Bright and shining water, brine scent. Wind.
Mossgreen walls and the water rising, sailboat rocking.
The ladders are watergreen, are cement cooled. The ladders are fish filled, are bubble edged. Are shimmering sunlight through thick glass filled. Are moving moving moving.
Outside a boy points There! There! and the gull takes off, wheels over the liquid surface, scum stripe gathered by current. Sky is a hopeful blue.
I think, while walking above, that I could plummet so easily into the coolwatergreen. Into the thick glass, into the fishworld. But there is this metal bridge to cross and on the other side so many flowers and the rest of the day left to open.
I’ve seen so many wonderful (looking) meals on different blogs lately, and I am glad I can finally post pictures of something I’ve made. Part of co-op living is massive dinners, and when we cook we can invite friends. My family was able to come, and surprisingly none of my house mates were at the meal. Recipes were off of the internet, with a few changes and additions.
It turned out well, and people seem to like the left overs. Someday I’ll have my own kitchen, my own table, my own candles and serve appetizers and host dinner parties. Until then I’m happy with the people I get to share my meals with in the shared space I’m lucky to have.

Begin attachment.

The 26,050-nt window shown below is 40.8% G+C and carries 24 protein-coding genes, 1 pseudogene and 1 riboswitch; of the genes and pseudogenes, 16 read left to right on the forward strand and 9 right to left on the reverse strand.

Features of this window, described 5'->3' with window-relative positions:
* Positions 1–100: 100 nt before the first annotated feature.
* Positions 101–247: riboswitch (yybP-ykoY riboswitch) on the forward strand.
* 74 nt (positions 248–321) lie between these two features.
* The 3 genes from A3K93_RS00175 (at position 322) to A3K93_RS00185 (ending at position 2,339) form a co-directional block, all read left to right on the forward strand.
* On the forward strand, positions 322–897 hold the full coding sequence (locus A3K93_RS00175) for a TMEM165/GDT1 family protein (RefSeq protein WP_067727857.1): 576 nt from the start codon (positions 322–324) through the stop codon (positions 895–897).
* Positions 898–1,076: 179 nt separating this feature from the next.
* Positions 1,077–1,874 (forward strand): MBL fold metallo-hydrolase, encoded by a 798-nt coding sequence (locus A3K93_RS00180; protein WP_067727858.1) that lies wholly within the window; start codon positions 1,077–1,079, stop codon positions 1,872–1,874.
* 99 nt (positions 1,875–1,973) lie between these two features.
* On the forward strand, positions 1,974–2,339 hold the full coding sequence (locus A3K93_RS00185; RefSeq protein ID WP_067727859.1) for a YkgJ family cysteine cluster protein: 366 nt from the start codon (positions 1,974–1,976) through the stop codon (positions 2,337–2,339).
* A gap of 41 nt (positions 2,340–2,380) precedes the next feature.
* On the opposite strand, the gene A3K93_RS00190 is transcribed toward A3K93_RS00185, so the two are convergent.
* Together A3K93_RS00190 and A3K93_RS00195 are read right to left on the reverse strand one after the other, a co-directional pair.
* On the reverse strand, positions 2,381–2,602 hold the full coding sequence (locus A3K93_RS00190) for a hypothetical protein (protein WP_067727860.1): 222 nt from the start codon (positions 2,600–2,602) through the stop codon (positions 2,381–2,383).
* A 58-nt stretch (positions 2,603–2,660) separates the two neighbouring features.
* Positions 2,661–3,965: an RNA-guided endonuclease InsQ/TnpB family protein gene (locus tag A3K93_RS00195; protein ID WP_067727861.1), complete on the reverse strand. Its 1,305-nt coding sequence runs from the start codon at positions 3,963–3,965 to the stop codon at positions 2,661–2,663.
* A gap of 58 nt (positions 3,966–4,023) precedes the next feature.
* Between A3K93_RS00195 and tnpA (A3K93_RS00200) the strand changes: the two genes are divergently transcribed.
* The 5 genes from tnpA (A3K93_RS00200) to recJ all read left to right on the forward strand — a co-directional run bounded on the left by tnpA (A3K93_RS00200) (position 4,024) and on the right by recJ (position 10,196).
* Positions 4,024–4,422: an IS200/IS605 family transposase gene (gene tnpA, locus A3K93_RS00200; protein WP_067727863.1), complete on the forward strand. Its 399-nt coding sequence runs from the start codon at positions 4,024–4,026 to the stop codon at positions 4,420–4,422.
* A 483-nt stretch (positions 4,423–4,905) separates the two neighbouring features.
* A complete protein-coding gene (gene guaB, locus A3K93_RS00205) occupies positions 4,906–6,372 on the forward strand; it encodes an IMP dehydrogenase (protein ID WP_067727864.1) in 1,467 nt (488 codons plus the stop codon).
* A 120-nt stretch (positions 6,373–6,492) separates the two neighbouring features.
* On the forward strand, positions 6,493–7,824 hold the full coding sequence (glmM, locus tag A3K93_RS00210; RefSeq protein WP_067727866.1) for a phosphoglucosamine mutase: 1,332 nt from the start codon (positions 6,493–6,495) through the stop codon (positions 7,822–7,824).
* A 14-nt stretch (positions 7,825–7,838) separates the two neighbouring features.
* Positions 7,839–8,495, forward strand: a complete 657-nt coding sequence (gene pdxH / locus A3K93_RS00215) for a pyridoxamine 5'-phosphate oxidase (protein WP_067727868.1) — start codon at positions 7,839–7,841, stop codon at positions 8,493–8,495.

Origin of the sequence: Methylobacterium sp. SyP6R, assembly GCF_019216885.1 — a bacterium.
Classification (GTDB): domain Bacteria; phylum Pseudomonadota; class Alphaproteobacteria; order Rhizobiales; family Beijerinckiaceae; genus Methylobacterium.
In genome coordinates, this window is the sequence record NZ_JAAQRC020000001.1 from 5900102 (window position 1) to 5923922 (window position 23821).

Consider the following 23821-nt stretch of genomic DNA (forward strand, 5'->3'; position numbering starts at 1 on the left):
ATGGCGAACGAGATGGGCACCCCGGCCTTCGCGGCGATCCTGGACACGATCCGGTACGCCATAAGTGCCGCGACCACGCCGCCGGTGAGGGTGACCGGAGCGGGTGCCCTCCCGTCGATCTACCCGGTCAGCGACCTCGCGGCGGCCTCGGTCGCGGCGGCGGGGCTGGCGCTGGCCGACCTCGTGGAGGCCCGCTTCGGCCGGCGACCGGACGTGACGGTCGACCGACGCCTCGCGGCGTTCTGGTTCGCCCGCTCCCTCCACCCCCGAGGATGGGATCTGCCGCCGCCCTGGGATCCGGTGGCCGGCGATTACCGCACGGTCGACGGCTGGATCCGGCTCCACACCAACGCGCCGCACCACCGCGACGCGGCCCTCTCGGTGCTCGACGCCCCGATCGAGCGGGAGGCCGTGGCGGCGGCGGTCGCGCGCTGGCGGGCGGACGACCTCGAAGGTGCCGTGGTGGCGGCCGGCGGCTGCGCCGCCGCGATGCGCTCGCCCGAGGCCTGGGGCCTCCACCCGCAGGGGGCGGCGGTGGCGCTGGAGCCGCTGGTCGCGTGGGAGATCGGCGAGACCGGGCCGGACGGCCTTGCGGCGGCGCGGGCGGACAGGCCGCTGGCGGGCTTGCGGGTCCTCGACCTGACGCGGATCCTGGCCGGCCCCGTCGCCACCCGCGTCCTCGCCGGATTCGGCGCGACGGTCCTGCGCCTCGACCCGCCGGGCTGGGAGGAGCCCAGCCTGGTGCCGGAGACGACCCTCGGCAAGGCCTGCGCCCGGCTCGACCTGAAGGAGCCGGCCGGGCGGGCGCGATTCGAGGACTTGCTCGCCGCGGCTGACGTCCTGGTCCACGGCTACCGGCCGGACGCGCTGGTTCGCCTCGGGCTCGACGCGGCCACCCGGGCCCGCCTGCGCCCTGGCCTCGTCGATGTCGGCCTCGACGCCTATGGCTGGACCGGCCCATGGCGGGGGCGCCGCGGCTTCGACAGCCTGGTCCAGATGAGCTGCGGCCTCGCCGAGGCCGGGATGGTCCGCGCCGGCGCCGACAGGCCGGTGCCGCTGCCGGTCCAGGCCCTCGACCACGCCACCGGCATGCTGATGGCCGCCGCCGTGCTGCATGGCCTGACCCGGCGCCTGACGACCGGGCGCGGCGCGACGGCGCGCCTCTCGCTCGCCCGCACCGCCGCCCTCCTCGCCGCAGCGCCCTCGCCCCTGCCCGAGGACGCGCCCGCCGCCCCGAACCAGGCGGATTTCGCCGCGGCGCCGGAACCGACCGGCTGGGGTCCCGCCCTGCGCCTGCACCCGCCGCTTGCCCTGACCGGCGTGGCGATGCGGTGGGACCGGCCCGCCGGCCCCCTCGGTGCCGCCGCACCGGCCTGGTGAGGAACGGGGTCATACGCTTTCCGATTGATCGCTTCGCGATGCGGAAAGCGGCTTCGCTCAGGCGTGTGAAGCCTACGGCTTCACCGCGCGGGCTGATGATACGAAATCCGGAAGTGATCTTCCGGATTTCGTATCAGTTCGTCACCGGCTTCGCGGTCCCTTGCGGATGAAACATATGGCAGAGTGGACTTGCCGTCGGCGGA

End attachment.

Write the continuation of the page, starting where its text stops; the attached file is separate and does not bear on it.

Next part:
A bit over a year ago (see photo above) was the last time I read in a real reading. I’ve done open mics since I’ve been to Seattle, but it isn’t the same as having your name in a program. I’m not quite sure how to go about arranging readings here, or getting in on other readings. I also seem to think I haven’t written much to read. I’ve almost avoided reading pieces from my chapbook really. Naomi Gal told us once to view our work as written by our little sisters. We aren’t the same people today as we were yesterday, and tomorrow will be someone new again. Looking at Letters Through Glass I couldn’t agree more.
However, I think it’s important to move beyond the When of my work and into the Work of it. Yesterday a friend asked me to read to him over the phone, and I found myself dodging and weaving. When did I lose my tongue? Once I realized what I was doing I read, and sure enough, a few lines in I found the cant that feels familiar. The Poet Voice.
I think I need the Poet Voice; the thing that separates my daily speech from my text. I can feel the words sharpen and focus in my mouth and I like the taste.
In Riverside my basil plant Bazil meant a lot. I watered and pruned and poured adoration, and I kept the poor thing alive way past when it should have been placed in the compost. Dace brought home a small basil plant for me, but I picked up another, from Trader Joes, same as before. Thus enters Bazil the Second. This time around I have a much nicer house and more to love.
I’ve decided that the only things I’m going to buy that I don’t really need are going to be things that make me happy. That sounds like a silly statement, and I don’t really go out and shop a ton, but I’m sure there are things that I purchase (like chapstick) simply because they are there.